Chapter 5. Optimize Algorithms

Time heals what reason cannot.

Seneca the Younger (c. 4 BC–65 AD)

If a program takes hours to run, when it needs to take seconds, the only optimization likely to be successful is to select a more efficient algorithm. Most optimizations improve performance by only a constant factor. Replacing an inefficient algorithm with a better-performing one is the only sure ticket to an order-of-magnitude improvement in performance.

Design of efficient algorithms is the topic of many whole computer science textbooks and numerous doctoral dissertations. There are specialist computer scientists who devote their careers to analysis of algorithms. There’s no way to cover the topic in a single short chapter. Instead, this chapter looks briefly at the time cost of algorithms, providing a guide to know when you’re in trouble.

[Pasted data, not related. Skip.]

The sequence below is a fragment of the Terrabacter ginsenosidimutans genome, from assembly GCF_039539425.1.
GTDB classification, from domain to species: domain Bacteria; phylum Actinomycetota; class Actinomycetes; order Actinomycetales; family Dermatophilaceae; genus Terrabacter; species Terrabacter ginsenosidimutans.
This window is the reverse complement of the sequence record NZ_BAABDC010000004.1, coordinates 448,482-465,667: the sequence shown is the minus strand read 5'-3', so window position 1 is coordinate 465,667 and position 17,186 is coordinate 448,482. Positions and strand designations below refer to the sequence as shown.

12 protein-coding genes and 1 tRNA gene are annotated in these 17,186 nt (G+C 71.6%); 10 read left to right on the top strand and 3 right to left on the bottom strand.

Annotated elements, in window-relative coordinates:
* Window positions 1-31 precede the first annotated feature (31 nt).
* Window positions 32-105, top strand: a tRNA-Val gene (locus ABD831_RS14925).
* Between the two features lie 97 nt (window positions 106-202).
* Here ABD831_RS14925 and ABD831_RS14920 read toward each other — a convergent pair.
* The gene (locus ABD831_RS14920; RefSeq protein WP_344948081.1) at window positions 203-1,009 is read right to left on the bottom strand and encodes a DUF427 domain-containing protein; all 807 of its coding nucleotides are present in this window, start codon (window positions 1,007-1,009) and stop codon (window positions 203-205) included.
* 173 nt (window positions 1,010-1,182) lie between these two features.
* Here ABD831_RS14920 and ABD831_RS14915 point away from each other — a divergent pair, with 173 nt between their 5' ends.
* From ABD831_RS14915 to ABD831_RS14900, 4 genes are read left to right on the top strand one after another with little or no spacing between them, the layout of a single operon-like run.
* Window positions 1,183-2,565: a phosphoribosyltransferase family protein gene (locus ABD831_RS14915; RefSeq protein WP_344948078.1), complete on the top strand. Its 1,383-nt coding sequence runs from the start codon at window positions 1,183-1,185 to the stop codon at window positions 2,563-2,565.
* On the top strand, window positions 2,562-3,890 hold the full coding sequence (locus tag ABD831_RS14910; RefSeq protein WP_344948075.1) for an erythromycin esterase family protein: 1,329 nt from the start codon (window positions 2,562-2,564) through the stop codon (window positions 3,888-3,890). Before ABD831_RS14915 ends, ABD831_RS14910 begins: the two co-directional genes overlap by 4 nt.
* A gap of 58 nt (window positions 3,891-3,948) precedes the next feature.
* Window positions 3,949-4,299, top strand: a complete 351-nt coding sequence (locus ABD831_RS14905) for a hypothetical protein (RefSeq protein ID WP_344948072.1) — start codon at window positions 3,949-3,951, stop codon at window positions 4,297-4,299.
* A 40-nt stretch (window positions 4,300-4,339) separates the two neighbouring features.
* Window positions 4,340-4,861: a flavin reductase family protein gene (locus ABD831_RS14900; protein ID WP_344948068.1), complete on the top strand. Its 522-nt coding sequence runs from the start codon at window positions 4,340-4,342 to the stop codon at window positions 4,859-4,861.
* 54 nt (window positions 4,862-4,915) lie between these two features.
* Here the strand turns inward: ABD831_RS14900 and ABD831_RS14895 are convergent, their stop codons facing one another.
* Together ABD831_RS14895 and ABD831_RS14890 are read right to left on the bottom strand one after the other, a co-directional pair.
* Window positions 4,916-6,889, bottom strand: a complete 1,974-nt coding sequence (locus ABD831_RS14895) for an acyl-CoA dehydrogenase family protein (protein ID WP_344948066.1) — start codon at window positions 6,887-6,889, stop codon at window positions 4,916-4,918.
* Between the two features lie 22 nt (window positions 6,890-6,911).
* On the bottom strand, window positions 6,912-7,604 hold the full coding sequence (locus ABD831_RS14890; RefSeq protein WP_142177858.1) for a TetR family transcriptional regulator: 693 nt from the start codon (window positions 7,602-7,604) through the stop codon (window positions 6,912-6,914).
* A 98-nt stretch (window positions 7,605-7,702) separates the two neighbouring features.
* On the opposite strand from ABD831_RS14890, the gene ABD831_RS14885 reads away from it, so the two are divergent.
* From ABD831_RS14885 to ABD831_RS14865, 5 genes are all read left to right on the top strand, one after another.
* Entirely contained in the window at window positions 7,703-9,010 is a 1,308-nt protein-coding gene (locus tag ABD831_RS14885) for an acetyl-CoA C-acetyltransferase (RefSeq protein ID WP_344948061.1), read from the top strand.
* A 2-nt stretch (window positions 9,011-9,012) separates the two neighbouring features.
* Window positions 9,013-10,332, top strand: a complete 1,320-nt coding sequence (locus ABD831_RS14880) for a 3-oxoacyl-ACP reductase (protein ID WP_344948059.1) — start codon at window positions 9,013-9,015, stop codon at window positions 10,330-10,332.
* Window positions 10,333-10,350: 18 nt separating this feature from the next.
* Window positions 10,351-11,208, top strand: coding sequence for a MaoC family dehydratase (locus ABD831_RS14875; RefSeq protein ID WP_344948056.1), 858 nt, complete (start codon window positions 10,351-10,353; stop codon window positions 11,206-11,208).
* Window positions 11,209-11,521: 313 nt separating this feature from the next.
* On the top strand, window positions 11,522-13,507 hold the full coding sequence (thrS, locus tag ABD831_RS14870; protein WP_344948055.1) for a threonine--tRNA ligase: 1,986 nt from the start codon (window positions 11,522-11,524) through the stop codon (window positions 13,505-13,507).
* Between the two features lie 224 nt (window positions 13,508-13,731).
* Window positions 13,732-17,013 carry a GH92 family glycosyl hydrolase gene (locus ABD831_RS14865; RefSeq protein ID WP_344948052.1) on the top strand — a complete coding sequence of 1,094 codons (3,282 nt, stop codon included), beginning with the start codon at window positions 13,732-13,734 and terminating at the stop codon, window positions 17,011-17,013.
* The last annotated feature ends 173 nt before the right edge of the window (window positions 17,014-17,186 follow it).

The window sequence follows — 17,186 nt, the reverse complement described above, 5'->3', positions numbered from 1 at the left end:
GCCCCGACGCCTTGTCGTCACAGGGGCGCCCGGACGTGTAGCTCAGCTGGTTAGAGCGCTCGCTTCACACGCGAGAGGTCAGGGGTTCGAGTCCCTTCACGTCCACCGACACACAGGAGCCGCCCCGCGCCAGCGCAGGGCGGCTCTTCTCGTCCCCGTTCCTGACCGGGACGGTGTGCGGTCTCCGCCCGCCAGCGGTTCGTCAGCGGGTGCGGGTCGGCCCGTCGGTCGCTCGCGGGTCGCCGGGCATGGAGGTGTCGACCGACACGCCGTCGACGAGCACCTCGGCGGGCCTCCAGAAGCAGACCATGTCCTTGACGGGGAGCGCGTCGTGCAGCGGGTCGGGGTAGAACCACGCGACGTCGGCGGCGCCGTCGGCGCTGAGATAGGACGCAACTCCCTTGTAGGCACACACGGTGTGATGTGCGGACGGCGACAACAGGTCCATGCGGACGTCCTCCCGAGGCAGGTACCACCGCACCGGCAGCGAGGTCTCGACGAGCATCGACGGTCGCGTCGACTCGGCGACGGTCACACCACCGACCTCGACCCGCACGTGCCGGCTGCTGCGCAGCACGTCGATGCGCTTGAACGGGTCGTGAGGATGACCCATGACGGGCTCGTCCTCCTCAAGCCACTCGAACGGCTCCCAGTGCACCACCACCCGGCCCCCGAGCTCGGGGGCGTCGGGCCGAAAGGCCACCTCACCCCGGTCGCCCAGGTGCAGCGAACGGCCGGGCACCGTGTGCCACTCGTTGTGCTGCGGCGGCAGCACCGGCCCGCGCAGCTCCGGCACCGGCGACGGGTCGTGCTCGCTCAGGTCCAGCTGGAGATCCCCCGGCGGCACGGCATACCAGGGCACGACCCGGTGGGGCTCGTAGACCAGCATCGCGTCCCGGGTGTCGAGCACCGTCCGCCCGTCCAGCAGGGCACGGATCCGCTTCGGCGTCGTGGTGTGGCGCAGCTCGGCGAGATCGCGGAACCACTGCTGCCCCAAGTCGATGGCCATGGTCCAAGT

I take a look at common searching and sorting algorithms, and present a toolkit for optimizing searching and sorting in existing programs. In addition to picking an algorithm that is optimal for unknown data, there are algorithms with exceptional performance on data that is sorted or nearly sorted, or that has other special properties.

Computer scientists study important algorithms and data structures because they are examples of how to optimize code. I have collected some important optimization techniques in the hope that the reader will come to recognize places where they can be applied.

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